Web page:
Reading Usenet with Emacs gives new meaning to the phrase “garbage collecting.”

— J Greely

Technically, it was handling it…


Woke up this morning, looked at my phone, and saw that I hadn’t received any work email since about 1:15 AM. Since I’m guaranteed to get at least one hourly cron-job result, that’s bad.

Login to mail server (good! that means the VPN is up and the servers still have power!), check the queue, and it eventually returns a number in excess of 500,000.

Almost all of them going to the qanotify alias. Sent from a single server.

The good news is that this made it very easy to remove them all from the queue. The bad news is that I can’t just kill it at the source; QA is furiously testing stuff for CES, and I don’t know which pieces are related to that. And, no, no one in QA actually checks for email from the test services, so they won’t know until I — wait for it — email them directly.

For more fun, the specific process that’s doing it is not sending through the local server’s Postfix service, so I can’t shut it down there, either. It’s making direct SMTP connections to the central IT mail relay server.

Well, that I can fix. plonk

(this didn’t delay incoming email from outside the company, just things like cron jobs and trouble tickets and the hourly reports that customer service needs to do their jobs; so, no pressure, y’know)

First update

QA: “I see in the logs that the SMTP server isn’t responding.”

J: “Correct. And it will stay that way until this is fixed.”

(I find myself doing this a lot these days; User: “X doesn’t do Y!”, J: “Correct”)

Second update

Dev Manager: “Could you send us an example of the kind of emails that you’re seeing?”

J: “You mean the one that’s in the message you’re replying to?”

Third update

DM: “Can you give my team access to all of the actual emails?”

J: “No, I deleted the 500,000+ that were in the spool. But it looks like at least 25,000 got through to this list of people on your team, who would have known about this before I did if they didn’t have filters set up to ignore email coming from the service nodes.”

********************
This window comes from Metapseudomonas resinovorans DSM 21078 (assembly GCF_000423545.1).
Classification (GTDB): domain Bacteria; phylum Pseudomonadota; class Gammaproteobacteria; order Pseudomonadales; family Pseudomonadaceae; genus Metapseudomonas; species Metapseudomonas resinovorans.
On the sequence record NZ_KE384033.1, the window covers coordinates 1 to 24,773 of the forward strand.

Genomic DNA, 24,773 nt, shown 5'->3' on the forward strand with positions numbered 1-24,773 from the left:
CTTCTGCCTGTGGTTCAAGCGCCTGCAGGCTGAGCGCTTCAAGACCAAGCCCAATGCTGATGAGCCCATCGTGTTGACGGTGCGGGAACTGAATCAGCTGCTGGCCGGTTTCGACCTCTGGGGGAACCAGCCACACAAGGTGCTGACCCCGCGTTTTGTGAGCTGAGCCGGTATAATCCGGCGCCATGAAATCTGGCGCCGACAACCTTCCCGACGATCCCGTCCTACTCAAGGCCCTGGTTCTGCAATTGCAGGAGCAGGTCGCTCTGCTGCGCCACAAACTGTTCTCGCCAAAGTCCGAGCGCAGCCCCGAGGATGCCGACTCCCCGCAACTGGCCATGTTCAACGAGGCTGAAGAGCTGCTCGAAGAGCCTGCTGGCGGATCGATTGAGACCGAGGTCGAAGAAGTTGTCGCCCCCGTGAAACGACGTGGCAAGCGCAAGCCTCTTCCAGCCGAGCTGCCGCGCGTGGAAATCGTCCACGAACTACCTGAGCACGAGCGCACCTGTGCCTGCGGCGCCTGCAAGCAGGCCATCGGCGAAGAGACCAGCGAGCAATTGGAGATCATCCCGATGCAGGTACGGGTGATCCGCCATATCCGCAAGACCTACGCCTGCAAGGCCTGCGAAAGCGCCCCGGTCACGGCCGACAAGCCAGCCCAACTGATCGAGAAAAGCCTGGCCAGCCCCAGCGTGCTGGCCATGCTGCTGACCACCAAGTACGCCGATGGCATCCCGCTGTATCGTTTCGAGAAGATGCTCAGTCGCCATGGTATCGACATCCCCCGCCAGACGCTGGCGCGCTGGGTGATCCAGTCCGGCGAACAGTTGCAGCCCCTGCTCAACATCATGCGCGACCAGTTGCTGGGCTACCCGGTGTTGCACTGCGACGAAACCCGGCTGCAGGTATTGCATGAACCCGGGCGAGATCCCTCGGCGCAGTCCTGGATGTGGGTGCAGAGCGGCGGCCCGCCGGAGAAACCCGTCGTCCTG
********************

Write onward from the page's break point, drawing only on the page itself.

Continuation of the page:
J: “And, what the hell, here’s thirty seconds of work from the shell isolating the most-reported CustomerPKs from the 25,000 emails that got through, so you can grep the logs in a useful way.”

Fourth update

John: “Ticket opened, assigned to devs, and escalated.”

(John used to work for me…)

Fifth update

Senior Dev: “Ooh, my bad; when I refactored SpocSkulker, I had it return ERROR instead of WARNING when processing an upgrade/downgrade for a customer that didn’t currently have active services. Once a minute. Each.”

SD: “Oh, and you can hand-edit the Tomcat config to point SMTP to an invalid server while you’re waiting for the new release.”

J: “Yeah, no, I’ll just keep blocking the traffic until the release is rolled out and I’ve confirmed with tcpdump.”

(one of my many hats here used to be server-side QA for the services involved, so I immediately knew it was coming from SpocSkulker, and could have shut it off myself; but then it wouldn’t have gotten fixed until January)

Anticipated update

J receives massive fruit basket from Production team for catching this before it rolled out to them and took out their email servers.

Virtual Escape


The single most useful feature of virtual desktops in Windows 10 is getting out of crashed full-screen games:

Win-Ctrl-D
Ctrl-Alt-Del
"End Task"
Win-Tab

Trump Rally Highlights, Impeachment Edition


It’s real; I checked with Snopes.

Dear US Senate,


Make The Rubble Bounce.

Not this one:

On second thought, your time would be better spent drafting a resolution supporting lap-dancing Flintstones cosplayers. It has the gravitas that the In Peaches Mentos fund-raising telethon lacks.

Dear Woot,


Hotter than intended:

Not exactly a winter storm watch…


Just saw a local severe weather alert. I think I’ll be okay.

..HIGH SURF ADVISORY REMAINS IN EFFECT FROM 3 PM THIS AFTERNOON TO 3 AM PST SATURDAY…

  • WAVES AND SURF…Northwest swells 12 to 14 feet at 17 to 18 second periods. Breakers of 16 to 22 feet possible.

  • TIMING…Thursday night through early Saturday morning.

  • HIGH TIDE…High tide will correspond with the peak of the swell Friday morning between 10 am and 12 noon. Localized coastal flooding possible as a result of increased wave run-up.

  • IMPACTS…Large breaking waves along the coast will lead to increased wave run-up on beaches with waves topping and washing over large rocks and jetties. Use extra caution near the surf zone as these large waves will be capable of sweeping people into the frigid and turbulent ocean water. Cold water shock may cause cardiac arrest, and it also can cause an involuntary gasp reflex causing drowning, even for a good swimmer. Long periods increases the risk of rip currents. The surf zone will be dangerous due to strong currents and powerful breaking waves.

PRECAUTIONARY/PREPAREDNESS ACTIONS…

A High Surf Advisory means that high surf will affect beaches in the advisory area, producing rip currents, localized beach erosion and sneaker waves.

2020 continuous calendars


Sequel to last year’s inspired-by-Wondermark calendars, it’s 2020 time. Generated with the example script I included in the PDF::Cairo distribution.

Dear Amazon,


All I want for Christmas is less dynamically-loaded content on your home page. Seriously, if I switch to another tab while it’s loading, half the time I’ll come back and find that Safari has given up and reloaded it. Sometimes it reloads while I’m still scrolling down. Any other page is fine.

If I turn off Javascript, it loads a thousand times faster, but then the “Recommended For You” page is completely blank. Wish lists still work, although you have to dig a bit to find them.

This all seems to have started right before Black Friday. Perhaps dialing back on the poorly-debugged holiday scripting is in order?

“Need a clue, take a clue,
 got a clue, leave a clue”